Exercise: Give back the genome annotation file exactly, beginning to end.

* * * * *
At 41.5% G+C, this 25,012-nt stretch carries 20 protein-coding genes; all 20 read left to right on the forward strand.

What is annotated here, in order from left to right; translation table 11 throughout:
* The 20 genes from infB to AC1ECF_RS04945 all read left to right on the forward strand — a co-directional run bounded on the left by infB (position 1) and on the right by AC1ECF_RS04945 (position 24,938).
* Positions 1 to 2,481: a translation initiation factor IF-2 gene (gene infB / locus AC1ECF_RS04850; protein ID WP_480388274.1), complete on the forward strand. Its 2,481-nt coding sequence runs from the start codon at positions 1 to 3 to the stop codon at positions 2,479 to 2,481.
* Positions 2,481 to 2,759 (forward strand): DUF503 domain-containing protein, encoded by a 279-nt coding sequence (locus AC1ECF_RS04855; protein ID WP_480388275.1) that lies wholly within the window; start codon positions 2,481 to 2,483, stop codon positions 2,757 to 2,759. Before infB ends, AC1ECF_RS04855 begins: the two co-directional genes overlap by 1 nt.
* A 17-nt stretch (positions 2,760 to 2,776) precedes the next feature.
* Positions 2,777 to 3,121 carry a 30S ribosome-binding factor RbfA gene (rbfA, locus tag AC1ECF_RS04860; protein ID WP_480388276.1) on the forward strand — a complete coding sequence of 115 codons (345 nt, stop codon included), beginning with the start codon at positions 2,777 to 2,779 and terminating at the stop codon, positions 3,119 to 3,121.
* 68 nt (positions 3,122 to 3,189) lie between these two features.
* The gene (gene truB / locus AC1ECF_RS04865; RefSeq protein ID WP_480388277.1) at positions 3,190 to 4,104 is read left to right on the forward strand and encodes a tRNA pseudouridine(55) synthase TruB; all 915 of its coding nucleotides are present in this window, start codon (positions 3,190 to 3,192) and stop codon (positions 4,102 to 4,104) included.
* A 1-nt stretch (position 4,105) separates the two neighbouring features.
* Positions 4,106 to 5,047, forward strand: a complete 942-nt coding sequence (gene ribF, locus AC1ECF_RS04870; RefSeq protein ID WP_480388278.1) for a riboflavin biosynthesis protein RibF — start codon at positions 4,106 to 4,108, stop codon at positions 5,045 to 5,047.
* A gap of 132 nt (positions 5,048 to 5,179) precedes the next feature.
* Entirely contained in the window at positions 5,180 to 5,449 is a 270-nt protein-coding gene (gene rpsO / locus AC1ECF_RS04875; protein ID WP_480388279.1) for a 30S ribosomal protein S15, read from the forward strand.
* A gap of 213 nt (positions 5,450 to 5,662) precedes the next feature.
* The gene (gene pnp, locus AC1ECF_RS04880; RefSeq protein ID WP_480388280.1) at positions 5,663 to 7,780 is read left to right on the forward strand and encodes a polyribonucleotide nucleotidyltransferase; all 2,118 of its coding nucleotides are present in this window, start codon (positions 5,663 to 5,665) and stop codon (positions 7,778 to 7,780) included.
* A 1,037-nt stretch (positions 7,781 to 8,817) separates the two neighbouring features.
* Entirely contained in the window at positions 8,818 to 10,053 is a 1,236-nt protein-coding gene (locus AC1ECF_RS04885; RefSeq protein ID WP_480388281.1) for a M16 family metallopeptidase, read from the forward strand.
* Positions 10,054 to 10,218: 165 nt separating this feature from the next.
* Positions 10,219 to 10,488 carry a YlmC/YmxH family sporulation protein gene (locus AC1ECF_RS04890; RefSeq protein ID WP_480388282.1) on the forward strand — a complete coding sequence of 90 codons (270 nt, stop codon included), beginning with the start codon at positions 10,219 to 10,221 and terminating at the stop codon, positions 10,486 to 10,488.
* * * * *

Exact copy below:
At 41.5% G+C, this 25,012-nt stretch carries 20 protein-coding genes; all 20 read left to right on the forward strand.

What is annotated here, in order from left to right; translation table 11 throughout:
* The 20 genes from infB to AC1ECF_RS04945 all read left to right on the forward strand — a co-directional run bounded on the left by infB (position 1) and on the right by AC1ECF_RS04945 (position 24,938).
* Positions 1 to 2,481: a translation initiation factor IF-2 gene (gene infB / locus AC1ECF_RS04850; protein ID WP_480388274.1), complete on the forward strand. Its 2,481-nt coding sequence runs from the start codon at positions 1 to 3 to the stop codon at positions 2,479 to 2,481.
* Positions 2,481 to 2,759 (forward strand): DUF503 domain-containing protein, encoded by a 279-nt coding sequence (locus AC1ECF_RS04855; protein ID WP_480388275.1) that lies wholly within the window; start codon positions 2,481 to 2,483, stop codon positions 2,757 to 2,759. Before infB ends, AC1ECF_RS04855 begins: the two co-directional genes overlap by 1 nt.
* A 17-nt stretch (positions 2,760 to 2,776) precedes the next feature.
* Positions 2,777 to 3,121 carry a 30S ribosome-binding factor RbfA gene (rbfA, locus tag AC1ECF_RS04860; protein ID WP_480388276.1) on the forward strand — a complete coding sequence of 115 codons (345 nt, stop codon included), beginning with the start codon at positions 2,777 to 2,779 and terminating at the stop codon, positions 3,119 to 3,121.
* 68 nt (positions 3,122 to 3,189) lie between these two features.
* The gene (gene truB / locus AC1ECF_RS04865; RefSeq protein ID WP_480388277.1) at positions 3,190 to 4,104 is read left to right on the forward strand and encodes a tRNA pseudouridine(55) synthase TruB; all 915 of its coding nucleotides are present in this window, start codon (positions 3,190 to 3,192) and stop codon (positions 4,102 to 4,104) included.
* A 1-nt stretch (position 4,105) separates the two neighbouring features.
* Positions 4,106 to 5,047, forward strand: a complete 942-nt coding sequence (gene ribF, locus AC1ECF_RS04870; RefSeq protein ID WP_480388278.1) for a riboflavin biosynthesis protein RibF — start codon at positions 4,106 to 4,108, stop codon at positions 5,045 to 5,047.
* A gap of 132 nt (positions 5,048 to 5,179) precedes the next feature.
* Entirely contained in the window at positions 5,180 to 5,449 is a 270-nt protein-coding gene (gene rpsO / locus AC1ECF_RS04875; protein ID WP_480388279.1) for a 30S ribosomal protein S15, read from the forward strand.
* A gap of 213 nt (positions 5,450 to 5,662) precedes the next feature.
* The gene (gene pnp, locus AC1ECF_RS04880; RefSeq protein ID WP_480388280.1) at positions 5,663 to 7,780 is read left to right on the forward strand and encodes a polyribonucleotide nucleotidyltransferase; all 2,118 of its coding nucleotides are present in this window, start codon (positions 5,663 to 5,665) and stop codon (positions 7,778 to 7,780) included.
* A 1,037-nt stretch (positions 7,781 to 8,817) separates the two neighbouring features.
* Entirely contained in the window at positions 8,818 to 10,053 is a 1,236-nt protein-coding gene (locus AC1ECF_RS04885; RefSeq protein ID WP_480388281.1) for a M16 family metallopeptidase, read from the forward strand.
* Positions 10,054 to 10,218: 165 nt separating this feature from the next.
* Positions 10,219 to 10,488 carry a YlmC/YmxH family sporulation protein gene (locus AC1ECF_RS04890; RefSeq protein ID WP_480388282.1) on the forward strand — a complete coding sequence of 90 codons (270 nt, stop codon included), beginning with the start codon at positions 10,219 to 10,221 and terminating at the stop codon, positions 10,486 to 10,488.